Was Conservative Pundit David Brooks High On Marijuana For This One?

David Brooks on Marijuana

Anyone that read David Brooks’ latest op-ed must wonder if he was under the influence of marijuana and alcohol when he wrote it. It was likely his second most incoherent piece in as many months.

The new year brings with it two states that have legalized marijuana. Colorado and Washington are on the cusp of a new era.

David Brooks seem to believe that all these ‘new’ pot smokers would be in a marijuana induced stupor. The reality is that the reaction to marijuana or many other recreational drugs is personal in nature. Many responsible users of recreational drugs are generally in full control. It is no different than many who use the most consumed recreational drug, alcohol.

Does David Brooks know many who surround him are likely marijuana users?

David Brooks fails to realize that many Americans he is interacting with are on so many drugs, legal and illegal that his concern of “nurturing a moral ecology in which it is a bit harder to be the sort of person most of us want to be,” has likely occurred already. It is almost guaranteed that many in his office are already on depressants or other drugs.

The biggest problem with David Brook’s piece however is his singular attack on marijuana. Is alcohol any better than marijuana? Alcohol kills brain cells and destroys many organs. It has been linked to various types of cancers. Marijuana may or may not share some or all of those side effects as well. Why then should one be legal and the other not. Why should the use of marijuana have a negative connotation while alcohol not?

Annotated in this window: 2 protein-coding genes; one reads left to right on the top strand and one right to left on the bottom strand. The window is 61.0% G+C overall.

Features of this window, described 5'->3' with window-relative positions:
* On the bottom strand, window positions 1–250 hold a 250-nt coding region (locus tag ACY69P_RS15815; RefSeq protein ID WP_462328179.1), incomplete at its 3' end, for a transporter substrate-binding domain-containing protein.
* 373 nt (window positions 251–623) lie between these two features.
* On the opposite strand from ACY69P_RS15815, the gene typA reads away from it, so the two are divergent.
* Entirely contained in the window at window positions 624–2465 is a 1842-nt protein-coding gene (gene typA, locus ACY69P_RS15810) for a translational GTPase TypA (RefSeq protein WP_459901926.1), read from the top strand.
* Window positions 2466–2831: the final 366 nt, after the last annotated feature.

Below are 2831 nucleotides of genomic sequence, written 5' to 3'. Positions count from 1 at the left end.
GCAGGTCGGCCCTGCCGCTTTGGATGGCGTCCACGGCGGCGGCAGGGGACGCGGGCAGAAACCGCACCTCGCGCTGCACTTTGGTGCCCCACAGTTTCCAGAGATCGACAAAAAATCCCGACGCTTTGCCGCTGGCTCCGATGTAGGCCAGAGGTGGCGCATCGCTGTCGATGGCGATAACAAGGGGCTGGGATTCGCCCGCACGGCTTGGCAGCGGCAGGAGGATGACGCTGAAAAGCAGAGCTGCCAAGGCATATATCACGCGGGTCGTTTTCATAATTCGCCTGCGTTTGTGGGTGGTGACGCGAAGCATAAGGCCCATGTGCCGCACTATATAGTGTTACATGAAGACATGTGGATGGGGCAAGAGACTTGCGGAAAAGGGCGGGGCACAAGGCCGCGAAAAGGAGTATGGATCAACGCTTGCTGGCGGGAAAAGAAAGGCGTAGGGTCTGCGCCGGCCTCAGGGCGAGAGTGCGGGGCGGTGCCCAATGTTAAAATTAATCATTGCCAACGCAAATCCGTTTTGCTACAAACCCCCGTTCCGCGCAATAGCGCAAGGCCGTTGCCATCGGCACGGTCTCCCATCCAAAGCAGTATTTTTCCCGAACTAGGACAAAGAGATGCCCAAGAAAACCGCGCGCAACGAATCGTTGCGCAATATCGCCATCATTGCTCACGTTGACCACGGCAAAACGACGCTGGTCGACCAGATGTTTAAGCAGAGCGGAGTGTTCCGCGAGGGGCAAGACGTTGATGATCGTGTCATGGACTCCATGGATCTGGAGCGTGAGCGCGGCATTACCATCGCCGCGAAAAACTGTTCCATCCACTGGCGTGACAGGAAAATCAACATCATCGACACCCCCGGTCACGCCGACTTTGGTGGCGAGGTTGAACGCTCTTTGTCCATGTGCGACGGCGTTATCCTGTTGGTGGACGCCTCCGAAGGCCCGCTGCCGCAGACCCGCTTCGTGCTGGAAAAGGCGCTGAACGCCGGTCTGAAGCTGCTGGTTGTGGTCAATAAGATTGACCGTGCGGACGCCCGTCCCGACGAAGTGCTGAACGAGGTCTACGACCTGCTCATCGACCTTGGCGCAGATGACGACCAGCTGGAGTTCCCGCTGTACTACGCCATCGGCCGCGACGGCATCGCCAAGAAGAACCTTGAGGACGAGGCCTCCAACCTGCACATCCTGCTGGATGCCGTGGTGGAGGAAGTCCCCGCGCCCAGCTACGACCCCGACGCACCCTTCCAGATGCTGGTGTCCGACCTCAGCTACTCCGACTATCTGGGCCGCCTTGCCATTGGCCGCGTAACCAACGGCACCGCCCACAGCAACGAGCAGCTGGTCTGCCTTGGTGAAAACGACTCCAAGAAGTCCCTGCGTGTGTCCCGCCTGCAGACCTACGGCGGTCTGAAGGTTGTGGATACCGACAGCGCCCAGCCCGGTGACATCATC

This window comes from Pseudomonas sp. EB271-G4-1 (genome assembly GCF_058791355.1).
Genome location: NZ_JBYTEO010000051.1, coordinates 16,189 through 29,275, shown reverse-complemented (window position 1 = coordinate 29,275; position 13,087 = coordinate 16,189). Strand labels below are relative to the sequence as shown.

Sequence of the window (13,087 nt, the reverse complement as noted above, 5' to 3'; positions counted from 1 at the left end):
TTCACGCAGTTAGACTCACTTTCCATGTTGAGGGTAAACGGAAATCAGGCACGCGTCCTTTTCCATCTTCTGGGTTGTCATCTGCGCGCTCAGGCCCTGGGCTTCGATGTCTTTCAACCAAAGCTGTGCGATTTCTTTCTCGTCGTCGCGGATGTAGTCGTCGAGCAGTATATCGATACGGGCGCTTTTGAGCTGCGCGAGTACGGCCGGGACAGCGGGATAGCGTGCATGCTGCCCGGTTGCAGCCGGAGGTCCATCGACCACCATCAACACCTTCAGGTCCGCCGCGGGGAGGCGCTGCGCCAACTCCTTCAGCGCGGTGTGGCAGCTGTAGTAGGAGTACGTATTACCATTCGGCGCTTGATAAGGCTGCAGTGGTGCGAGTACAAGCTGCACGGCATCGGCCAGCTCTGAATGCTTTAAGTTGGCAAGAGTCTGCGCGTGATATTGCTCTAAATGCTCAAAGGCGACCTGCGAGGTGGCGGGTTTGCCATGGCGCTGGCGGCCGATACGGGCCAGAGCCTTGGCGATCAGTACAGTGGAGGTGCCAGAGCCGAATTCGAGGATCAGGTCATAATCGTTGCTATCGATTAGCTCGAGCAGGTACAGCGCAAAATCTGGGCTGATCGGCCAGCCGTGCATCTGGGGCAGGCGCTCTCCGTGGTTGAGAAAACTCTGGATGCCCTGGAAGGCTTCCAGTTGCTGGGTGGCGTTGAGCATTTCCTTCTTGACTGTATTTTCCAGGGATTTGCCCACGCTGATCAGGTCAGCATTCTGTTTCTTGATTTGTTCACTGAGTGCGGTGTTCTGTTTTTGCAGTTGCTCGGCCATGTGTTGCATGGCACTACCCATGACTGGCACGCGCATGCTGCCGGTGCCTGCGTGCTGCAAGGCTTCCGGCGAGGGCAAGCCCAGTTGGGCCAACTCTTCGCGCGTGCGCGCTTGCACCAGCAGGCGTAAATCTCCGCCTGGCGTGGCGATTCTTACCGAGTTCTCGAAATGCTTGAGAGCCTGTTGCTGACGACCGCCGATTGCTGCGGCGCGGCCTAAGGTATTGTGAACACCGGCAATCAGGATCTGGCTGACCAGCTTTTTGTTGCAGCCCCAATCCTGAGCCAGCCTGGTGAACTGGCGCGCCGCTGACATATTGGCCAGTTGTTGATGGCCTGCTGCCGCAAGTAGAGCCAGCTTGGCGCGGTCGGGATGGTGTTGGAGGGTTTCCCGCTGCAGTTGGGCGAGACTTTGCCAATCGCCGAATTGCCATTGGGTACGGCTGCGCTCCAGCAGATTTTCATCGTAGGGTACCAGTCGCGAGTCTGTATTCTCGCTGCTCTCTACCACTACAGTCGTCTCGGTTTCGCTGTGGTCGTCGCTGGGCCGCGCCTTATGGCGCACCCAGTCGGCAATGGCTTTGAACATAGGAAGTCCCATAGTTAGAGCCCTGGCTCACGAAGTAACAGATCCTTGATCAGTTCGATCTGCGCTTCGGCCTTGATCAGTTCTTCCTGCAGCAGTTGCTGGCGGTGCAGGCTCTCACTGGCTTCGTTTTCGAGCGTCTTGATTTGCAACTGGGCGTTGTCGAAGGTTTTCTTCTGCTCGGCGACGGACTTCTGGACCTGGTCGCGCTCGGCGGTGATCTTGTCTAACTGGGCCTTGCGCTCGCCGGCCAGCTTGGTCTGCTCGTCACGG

Marijuana users will now have the freedom to smoke without fear in the states that have legalized it. Others believe the tax collected is more effective in government’s hands than in those of the illegal drug dealers. Others believe bringing it out in the open allows for those that get addicted to get support from state dollars collected from the tax on marijuana.

Another benefit of marijuana legalization is that the stigma of seeking treatment would attenuate. Bill Maher thinks support for broader legalization of marijuana can get you elected. One should view marijuana legalization as one less avenue by which mostly minority youth lives can be destroyed by a legal system that disproportionately target them for harsher sentences.

While David Brooks meanders in platitudes, those supporting legalization of marijuana now, and hopefully other drugs later, live in today’s reality. If your drug use does not have a physical or financial impact on someone else, you should have the freedom to do it. I thought that was a Conservative mantra as well.